5 things you need to know about Google


Google’s March 2024 major update is bringing a big change to the SEO industry. This major update could spread across the web in the same way as the Panda and Penguin updates did.

The impact of this is huge and widespread and every experienced marketer I’ve spoken to agrees that this update is a big deal. Is your website affected by the March 2024 core update?

Here are five things you need to know to avoid getting penalized and maintain your good standing in search results.

1. Google is completely de-indexing websites

Imagine waking up to find that your website is missing from Google’s search results. This is exactly what happened to many websites after the release of the March 2024 update.

In its March 5 announcement, Google emphasized its goal of reducing useless, irrelevant, irrelevant content from search results.

This cleanup campaign promises to remove 40% of low-quality websites that provide useless information and a poor user experience – pages created solely to match specific search queries.

Websites that are found violating Google’s guidelines or adopting questionable SEO tactics will not only be penalized but also removed completely from both search results and the index.

In the days following the announcement, the SEO world was turned upside down.

Here’s a tweet from Jeff Coyle:

Jeff Coyle on X - March 2024 Core Update

Please note that completely deindexing websites is usually related to Google manual action and is not often the case with Google core updates.

2. The punishments are intense

What’s notable about this update is that the penalties came hard and fast, with site owners scrambling for answers.

Let’s take a look at the 10 deindexed websites:

Lily Ray on X - March 2024 Core UpdateLily Ray on X - March 2024 Core Update

To check if your site has been affected by the Google update, look for your website by typing “site:website.com” into Google and see if you show up in search results.

It’s important to note that sites affected by the March 2024 core update or spam update “will not be notified of ranking drops through Google Search Console’s manual action viewer,” as Barry Schwartz points out.

Schwartz writes, “Algorithmic updates are automatic and Google does not notify the site owner when a site is negatively (or positively) affected by an algorithm update.”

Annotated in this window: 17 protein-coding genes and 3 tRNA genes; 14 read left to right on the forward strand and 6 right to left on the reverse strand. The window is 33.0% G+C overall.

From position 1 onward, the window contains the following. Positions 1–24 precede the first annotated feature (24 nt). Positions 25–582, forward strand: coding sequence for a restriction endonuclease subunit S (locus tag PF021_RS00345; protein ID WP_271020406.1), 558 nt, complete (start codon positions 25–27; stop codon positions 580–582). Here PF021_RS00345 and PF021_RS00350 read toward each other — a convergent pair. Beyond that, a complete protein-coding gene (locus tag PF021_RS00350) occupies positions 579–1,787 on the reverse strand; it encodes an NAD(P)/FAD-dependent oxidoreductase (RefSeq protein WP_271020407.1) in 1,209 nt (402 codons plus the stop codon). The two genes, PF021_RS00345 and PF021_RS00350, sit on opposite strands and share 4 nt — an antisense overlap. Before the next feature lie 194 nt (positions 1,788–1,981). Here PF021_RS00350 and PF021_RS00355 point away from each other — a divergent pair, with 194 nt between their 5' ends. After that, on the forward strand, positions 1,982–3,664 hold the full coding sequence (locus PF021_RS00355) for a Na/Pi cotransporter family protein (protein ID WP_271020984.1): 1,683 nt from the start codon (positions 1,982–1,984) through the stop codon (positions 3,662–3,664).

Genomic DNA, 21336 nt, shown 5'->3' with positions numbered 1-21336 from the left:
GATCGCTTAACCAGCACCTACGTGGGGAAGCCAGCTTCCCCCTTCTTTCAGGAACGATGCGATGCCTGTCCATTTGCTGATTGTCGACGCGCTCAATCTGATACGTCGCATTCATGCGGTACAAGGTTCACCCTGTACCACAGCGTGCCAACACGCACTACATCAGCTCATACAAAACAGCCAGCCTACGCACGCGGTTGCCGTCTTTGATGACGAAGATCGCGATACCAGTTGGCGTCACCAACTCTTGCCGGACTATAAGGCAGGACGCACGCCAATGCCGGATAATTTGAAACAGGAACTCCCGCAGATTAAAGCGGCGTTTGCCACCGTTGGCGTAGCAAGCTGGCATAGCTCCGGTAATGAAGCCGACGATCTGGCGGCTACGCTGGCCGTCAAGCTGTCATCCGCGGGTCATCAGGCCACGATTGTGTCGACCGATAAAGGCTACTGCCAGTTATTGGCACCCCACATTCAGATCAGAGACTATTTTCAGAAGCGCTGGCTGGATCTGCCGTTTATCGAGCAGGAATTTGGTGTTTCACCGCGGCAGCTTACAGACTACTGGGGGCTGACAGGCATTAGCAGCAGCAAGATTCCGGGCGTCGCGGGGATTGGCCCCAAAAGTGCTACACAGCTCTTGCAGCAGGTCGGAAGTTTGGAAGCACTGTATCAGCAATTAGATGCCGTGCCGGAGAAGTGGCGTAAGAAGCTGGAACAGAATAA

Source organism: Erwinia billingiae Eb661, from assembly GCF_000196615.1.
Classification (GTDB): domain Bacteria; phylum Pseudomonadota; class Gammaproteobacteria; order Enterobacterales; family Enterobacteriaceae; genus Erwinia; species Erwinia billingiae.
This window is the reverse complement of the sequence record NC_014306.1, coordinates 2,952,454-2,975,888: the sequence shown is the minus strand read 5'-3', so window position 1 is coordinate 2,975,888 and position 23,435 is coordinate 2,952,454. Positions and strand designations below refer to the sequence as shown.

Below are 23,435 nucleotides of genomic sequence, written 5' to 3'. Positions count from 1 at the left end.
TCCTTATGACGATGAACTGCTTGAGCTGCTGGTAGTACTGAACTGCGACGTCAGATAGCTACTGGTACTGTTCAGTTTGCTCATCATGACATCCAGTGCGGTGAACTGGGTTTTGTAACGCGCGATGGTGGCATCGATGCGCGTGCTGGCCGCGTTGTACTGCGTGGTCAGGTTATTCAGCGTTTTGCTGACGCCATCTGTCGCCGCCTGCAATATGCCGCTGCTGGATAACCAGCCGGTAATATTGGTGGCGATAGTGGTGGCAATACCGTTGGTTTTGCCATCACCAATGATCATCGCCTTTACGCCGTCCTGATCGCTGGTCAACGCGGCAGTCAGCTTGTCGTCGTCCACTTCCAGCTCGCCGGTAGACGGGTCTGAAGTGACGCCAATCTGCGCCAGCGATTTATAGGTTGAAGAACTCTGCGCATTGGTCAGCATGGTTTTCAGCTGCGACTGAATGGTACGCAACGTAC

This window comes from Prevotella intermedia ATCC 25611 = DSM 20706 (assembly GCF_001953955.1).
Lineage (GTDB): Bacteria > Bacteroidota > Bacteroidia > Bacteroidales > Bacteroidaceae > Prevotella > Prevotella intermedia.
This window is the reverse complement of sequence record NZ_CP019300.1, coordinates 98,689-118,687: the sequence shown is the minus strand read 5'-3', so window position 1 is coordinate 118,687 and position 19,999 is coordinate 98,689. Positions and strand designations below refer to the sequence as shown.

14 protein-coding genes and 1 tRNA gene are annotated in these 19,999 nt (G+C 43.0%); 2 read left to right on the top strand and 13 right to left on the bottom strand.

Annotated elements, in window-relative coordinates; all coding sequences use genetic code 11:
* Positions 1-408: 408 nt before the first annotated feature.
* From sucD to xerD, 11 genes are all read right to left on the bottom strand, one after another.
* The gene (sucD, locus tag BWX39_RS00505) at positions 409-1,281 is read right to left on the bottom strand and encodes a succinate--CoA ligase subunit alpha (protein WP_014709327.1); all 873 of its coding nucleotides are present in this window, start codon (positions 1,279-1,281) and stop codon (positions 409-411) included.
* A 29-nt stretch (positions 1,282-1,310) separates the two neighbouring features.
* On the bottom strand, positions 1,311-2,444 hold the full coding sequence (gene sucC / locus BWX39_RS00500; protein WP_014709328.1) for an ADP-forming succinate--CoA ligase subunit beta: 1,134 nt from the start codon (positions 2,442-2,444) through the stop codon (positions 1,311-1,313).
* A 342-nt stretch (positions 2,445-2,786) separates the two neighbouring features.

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3. Websites that survived the last update are not immune

Even old websites are not spared. Even people untouched by previous algorithm updates are now facing consequences.

Some people are happy to say that it’s time for those low-quality sites to get the boot after years of gaming the system and staying in the SERPs.

This is an example of a “link building agency” that was thrown out:

Gail Brayton and Bobstack X – March 2024 Core UpdateGail Brayton and Bobstack X – March 2024 Core Update

But others are left scratching their heads wondering why their entire network has disappeared.

X User – March 2024 Core UpdateX User – March 2024 Core Update

In a discussion within the private Affiliate SEO Mastermind group, a member shared the unfortunate experience of a publisher whose entire network collapsed.

According to the post, the publisher’s eight affected sites, which were set up within the last two years, cover a variety of specific topics. The author emphasized that the content was primarily human-written with minimal assistance from AI.

All eight websites are now showing zero traffic impressions.

This is where the EAT would have played an important factor.

The wide range of topics covered by these sites indicates a lack of deep topical knowledge – experience and expertise – which Google prioritizes when ranking websites.